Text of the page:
Powerlessness Most Dangerous Form of Parental Denial

Parents often find themselves reacting in response to one crisis after another.

Reacting to each crisis as it arises, without any kind of a recovery plan, is not effective and only results in emotional exhaustion.

“Parents often come to feel powerless.  The myth of powerlessness is the most dangerous form of denial of all.”

Exhausted, confused, sad, angry, hurting and grieving parents of addicts often come to feel powerless.  The myth of powerlessness is the most dangerous form of denial of all.

It’s no wonder that many parents come to feel powerless.  Addiction is complex and challenging.  On top of that, parents are often told by those they turn to for support or expert advice that they are in fact powerless.

To make matters worse, any thing a parent does to support their loved one will be criticized by somebody as “enabling.”

No wonder so many parents conclude that they have no choice but to “detach” and watch in horror as their child suffers the often devastating consequences of their addiction.

So-called enabling is not the cause of addiction, or the reason addiction continues.  It’s not worthy of the star billing it seems to get from so many.  It’s a side show at best.

The focus on enabling is destructive because it distracts from where the real focus needs to be.  And it contributes to parents’ sense of helplessness as parents are taught to think that their well-intentioned efforts have only perpetuated the addiction.

Parents often come to fear that any action in support of their child might just be an extension of their so-called enabling.

Most the time, parents haven’t done anything particularly “wrong”  including “enabling.”  Neither have their kids.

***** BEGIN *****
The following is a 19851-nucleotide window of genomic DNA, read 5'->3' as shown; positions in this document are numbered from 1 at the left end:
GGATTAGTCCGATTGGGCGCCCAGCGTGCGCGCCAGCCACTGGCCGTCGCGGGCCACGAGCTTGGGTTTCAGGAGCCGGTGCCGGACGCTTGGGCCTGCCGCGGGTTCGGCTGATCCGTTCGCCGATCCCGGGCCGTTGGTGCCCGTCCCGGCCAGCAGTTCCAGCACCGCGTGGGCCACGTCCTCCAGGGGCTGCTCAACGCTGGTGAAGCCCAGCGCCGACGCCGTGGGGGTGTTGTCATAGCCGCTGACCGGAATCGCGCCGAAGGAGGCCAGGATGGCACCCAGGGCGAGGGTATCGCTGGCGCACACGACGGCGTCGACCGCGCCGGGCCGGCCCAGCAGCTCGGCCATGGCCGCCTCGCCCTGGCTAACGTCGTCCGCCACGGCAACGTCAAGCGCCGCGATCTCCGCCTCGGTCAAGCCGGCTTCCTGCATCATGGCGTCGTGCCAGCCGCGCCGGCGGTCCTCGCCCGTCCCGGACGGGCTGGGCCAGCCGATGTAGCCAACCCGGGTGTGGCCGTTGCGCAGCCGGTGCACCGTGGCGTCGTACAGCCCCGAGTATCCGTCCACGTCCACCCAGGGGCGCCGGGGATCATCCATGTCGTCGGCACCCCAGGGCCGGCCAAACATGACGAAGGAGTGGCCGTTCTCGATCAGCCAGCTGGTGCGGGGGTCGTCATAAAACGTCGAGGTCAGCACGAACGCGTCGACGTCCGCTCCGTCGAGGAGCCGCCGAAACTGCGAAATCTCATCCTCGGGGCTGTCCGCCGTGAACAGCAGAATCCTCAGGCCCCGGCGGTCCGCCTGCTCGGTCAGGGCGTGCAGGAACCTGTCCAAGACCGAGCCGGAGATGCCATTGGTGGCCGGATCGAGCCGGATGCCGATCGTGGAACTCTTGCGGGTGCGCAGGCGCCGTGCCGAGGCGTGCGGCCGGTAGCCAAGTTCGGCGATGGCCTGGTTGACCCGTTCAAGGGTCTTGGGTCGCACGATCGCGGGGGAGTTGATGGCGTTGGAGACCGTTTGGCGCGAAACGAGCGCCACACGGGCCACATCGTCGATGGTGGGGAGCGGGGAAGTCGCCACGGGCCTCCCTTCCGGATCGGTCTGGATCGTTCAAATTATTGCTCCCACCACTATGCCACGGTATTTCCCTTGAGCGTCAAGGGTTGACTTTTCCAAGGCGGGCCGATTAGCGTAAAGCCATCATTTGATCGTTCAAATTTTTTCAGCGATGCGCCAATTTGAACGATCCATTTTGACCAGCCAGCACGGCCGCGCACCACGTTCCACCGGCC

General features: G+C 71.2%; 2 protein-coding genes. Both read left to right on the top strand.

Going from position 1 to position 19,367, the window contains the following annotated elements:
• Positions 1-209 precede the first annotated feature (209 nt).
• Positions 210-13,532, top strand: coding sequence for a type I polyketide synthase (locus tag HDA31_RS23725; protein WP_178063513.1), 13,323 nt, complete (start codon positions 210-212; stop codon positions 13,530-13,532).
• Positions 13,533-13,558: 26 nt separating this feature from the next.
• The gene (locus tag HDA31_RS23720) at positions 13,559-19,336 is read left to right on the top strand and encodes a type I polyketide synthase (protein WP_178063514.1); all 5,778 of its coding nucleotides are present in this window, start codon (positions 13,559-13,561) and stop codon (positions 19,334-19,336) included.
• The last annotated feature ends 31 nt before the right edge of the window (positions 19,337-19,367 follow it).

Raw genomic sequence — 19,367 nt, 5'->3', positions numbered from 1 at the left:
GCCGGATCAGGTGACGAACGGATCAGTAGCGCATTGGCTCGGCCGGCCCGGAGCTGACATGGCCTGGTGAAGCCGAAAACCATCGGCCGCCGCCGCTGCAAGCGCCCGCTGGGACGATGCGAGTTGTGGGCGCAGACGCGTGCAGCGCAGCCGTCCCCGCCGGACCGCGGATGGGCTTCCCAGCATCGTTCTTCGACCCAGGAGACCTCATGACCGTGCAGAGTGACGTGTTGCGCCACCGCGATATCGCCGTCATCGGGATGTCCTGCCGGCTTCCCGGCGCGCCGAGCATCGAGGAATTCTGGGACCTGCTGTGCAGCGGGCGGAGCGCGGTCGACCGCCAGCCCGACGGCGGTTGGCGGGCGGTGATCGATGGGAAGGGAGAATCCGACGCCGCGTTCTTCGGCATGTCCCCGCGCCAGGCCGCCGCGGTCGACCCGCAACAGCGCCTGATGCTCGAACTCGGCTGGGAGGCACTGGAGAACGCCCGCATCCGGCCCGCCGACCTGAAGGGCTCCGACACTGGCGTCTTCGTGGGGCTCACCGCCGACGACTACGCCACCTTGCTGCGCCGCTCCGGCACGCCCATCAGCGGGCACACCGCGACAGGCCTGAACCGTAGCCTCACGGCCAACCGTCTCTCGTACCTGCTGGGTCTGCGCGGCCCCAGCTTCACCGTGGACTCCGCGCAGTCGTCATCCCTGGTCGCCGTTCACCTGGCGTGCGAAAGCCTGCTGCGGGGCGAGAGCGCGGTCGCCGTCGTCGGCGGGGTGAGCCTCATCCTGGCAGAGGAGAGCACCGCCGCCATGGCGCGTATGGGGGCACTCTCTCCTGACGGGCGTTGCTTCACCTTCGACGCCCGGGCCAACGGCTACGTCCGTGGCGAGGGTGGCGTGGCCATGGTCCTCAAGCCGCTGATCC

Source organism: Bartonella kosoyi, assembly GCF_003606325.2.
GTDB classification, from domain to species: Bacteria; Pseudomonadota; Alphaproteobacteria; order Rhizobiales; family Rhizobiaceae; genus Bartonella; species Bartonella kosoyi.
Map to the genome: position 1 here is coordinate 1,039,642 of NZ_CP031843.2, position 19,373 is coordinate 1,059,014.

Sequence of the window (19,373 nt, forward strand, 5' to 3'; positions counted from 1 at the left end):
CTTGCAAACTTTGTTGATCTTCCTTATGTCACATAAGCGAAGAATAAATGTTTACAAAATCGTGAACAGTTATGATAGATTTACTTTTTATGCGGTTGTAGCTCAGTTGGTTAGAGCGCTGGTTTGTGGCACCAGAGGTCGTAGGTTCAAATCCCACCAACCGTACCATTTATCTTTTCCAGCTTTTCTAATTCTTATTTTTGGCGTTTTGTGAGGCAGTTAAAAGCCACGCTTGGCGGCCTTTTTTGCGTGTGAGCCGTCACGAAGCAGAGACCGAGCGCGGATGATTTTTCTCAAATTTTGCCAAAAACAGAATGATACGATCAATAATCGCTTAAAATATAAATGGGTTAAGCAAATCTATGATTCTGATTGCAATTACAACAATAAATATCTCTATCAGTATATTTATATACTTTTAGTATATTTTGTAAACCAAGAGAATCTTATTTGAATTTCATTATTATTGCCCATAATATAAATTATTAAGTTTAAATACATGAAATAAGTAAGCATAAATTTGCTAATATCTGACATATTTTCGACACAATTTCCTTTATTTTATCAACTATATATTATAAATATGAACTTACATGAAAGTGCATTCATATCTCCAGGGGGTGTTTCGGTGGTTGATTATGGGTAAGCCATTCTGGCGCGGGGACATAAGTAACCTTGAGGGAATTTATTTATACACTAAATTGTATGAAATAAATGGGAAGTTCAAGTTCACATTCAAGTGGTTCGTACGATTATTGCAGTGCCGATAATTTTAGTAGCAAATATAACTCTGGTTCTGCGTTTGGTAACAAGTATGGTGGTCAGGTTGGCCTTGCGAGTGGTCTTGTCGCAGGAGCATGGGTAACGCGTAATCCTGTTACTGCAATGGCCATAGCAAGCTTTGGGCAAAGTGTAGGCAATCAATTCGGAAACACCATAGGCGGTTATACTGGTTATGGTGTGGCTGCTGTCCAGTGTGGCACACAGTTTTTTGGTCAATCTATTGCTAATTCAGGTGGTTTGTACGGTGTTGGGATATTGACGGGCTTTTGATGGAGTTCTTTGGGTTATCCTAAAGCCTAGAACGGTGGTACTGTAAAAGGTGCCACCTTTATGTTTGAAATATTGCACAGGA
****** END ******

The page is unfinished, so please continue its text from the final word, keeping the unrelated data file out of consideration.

Addiction happens.  And it happens for complex reasons.  Parents aren’t to blame, and neither are their kids who never wanted to be addicted and would stop if they could.

Parents need to hear that they don’t have to stop loving or believing in their child, walk away, or wash their hands of the whole situation in order to have healthy boundaries.

Parents must understand that they can BOTH establish healthy boundaries AND actively support their loved one in establishing the conditions of safety, stability and opportunity necessary to build a lasting recovery.

Parents must understand that they can BOTH establish healthy boundaries AND actively support their loved one in establishing the conditions of safety, stability and opportunity necessary to build a lasting recovery.

Parent’s don’t have the absolute power to stop addiction.  But parents are far from powerless.  The truth is somewhere in the middle.  Parents who choose to do so can play an important role in limiting drug-related harm and promoting early and sustained recovery.

Parents are not powerless.  Parents do have opportunities to influence the course of their child’s addiction and recovery.

The myth of parental powerlessness is the most dangerous form of denial of all.

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